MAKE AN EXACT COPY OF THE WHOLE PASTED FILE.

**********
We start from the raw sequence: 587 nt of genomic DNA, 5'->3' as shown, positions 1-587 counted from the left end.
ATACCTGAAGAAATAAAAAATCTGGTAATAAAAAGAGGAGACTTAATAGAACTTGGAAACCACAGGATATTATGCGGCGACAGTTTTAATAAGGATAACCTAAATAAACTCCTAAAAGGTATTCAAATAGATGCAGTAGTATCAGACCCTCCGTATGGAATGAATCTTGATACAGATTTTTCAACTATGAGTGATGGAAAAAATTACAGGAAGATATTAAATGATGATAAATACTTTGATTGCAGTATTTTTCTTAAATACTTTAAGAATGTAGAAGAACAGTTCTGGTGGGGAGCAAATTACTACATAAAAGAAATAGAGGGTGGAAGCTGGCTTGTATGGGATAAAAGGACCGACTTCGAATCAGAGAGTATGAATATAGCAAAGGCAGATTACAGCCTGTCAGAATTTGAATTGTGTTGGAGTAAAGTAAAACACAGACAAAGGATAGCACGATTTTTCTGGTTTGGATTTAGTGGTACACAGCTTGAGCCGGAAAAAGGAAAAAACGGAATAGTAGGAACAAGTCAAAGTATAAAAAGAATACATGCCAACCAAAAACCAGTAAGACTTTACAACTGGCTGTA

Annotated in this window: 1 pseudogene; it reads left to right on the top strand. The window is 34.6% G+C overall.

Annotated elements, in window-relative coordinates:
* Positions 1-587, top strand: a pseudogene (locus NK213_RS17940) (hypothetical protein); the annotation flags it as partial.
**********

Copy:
We start from the raw sequence: 587 nt of genomic DNA, 5'->3' as shown, positions 1-587 counted from the left end.
ATACCTGAAGAAATAAAAAATCTGGTAATAAAAAGAGGAGACTTAATAGAACTTGGAAACCACAGGATATTATGCGGCGACAGTTTTAATAAGGATAACCTAAATAAACTCCTAAAAGGTATTCAAATAGATGCAGTAGTATCAGACCCTCCGTATGGAATGAATCTTGATACAGATTTTTCAACTATGAGTGATGGAAAAAATTACAGGAAGATATTAAATGATGATAAATACTTTGATTGCAGTATTTTTCTTAAATACTTTAAGAATGTAGAAGAACAGTTCTGGTGGGGAGCAAATTACTACATAAAAGAAATAGAGGGTGGAAGCTGGCTTGTATGGGATAAAAGGACCGACTTCGAATCAGAGAGTATGAATATAGCAAAGGCAGATTACAGCCTGTCAGAATTTGAATTGTGTTGGAGTAAAGTAAAACACAGACAAAGGATAGCACGATTTTTCTGGTTTGGATTTAGTGGTACACAGCTTGAGCCGGAAAAAGGAAAAAACGGAATAGTAGGAACAAGTCAAAGTATAAAAAGAATACATGCCAACCAAAAACCAGTAAGACTTTACAACTGGCTGTA

Annotated in this window: 1 pseudogene; it reads left to right on the top strand. The window is 34.6% G+C overall.

Annotated elements, in window-relative coordinates:
* Positions 1-587, top strand: a pseudogene (locus NK213_RS17940) (hypothetical protein); the annotation flags it as partial.